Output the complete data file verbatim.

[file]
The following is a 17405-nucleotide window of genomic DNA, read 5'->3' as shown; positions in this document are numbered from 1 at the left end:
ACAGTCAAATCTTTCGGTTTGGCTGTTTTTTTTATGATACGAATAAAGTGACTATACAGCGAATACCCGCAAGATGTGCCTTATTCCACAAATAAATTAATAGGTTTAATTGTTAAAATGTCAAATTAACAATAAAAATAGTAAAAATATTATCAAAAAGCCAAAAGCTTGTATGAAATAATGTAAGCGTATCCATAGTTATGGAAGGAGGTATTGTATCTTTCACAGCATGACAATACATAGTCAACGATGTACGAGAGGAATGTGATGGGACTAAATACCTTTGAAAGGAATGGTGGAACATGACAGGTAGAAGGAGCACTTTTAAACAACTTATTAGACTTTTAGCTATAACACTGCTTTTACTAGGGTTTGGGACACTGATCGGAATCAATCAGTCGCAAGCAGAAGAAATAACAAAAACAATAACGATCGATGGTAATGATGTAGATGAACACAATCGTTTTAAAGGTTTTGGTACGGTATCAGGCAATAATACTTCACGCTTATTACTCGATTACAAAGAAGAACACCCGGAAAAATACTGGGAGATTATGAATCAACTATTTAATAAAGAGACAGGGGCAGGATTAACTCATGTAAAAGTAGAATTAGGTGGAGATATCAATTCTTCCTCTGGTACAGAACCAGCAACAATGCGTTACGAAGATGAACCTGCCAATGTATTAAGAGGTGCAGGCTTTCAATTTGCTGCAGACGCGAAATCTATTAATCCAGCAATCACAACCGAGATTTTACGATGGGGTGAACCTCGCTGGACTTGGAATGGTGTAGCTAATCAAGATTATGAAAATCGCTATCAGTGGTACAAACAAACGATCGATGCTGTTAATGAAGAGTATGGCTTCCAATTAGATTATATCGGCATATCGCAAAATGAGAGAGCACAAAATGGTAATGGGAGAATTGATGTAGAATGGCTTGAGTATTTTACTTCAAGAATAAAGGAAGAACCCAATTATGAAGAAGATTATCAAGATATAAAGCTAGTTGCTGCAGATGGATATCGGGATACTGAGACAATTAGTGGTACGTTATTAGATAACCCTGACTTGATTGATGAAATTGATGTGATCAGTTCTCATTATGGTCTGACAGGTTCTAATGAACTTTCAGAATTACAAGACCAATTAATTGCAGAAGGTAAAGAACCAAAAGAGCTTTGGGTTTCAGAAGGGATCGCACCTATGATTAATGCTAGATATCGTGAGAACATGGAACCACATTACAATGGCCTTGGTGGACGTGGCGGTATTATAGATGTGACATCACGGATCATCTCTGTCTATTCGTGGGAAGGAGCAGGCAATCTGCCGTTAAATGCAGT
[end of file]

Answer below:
The following is a 17405-nucleotide window of genomic DNA, read 5'->3' as shown; positions in this document are numbered from 1 at the left end:
ACAGTCAAATCTTTCGGTTTGGCTGTTTTTTTTATGATACGAATAAAGTGACTATACAGCGAATACCCGCAAGATGTGCCTTATTCCACAAATAAATTAATAGGTTTAATTGTTAAAATGTCAAATTAACAATAAAAATAGTAAAAATATTATCAAAAAGCCAAAAGCTTGTATGAAATAATGTAAGCGTATCCATAGTTATGGAAGGAGGTATTGTATCTTTCACAGCATGACAATACATAGTCAACGATGTACGAGAGGAATGTGATGGGACTAAATACCTTTGAAAGGAATGGTGGAACATGACAGGTAGAAGGAGCACTTTTAAACAACTTATTAGACTTTTAGCTATAACACTGCTTTTACTAGGGTTTGGGACACTGATCGGAATCAATCAGTCGCAAGCAGAAGAAATAACAAAAACAATAACGATCGATGGTAATGATGTAGATGAACACAATCGTTTTAAAGGTTTTGGTACGGTATCAGGCAATAATACTTCACGCTTATTACTCGATTACAAAGAAGAACACCCGGAAAAATACTGGGAGATTATGAATCAACTATTTAATAAAGAGACAGGGGCAGGATTAACTCATGTAAAAGTAGAATTAGGTGGAGATATCAATTCTTCCTCTGGTACAGAACCAGCAACAATGCGTTACGAAGATGAACCTGCCAATGTATTAAGAGGTGCAGGCTTTCAATTTGCTGCAGACGCGAAATCTATTAATCCAGCAATCACAACCGAGATTTTACGATGGGGTGAACCTCGCTGGACTTGGAATGGTGTAGCTAATCAAGATTATGAAAATCGCTATCAGTGGTACAAACAAACGATCGATGCTGTTAATGAAGAGTATGGCTTCCAATTAGATTATATCGGCATATCGCAAAATGAGAGAGCACAAAATGGTAATGGGAGAATTGATGTAGAATGGCTTGAGTATTTTACTTCAAGAATAAAGGAAGAACCCAATTATGAAGAAGATTATCAAGATATAAAGCTAGTTGCTGCAGATGGATATCGGGATACTGAGACAATTAGTGGTACGTTATTAGATAACCCTGACTTGATTGATGAAATTGATGTGATCAGTTCTCATTATGGTCTGACAGGTTCTAATGAACTTTCAGAATTACAAGACCAATTAATTGCAGAAGGTAAAGAACCAAAAGAGCTTTGGGTTTCAGAAGGGATCGCACCTATGATTAATGCTAGATATCGTGAGAACATGGAACCACATTACAATGGCCTTGGTGGACGTGGCGGTATTATAGATGTGACATCACGGATCATCTCTGTCTATTCGTGGGAAGGAGCAGGCAATCTGCCGTTAAATGCAGT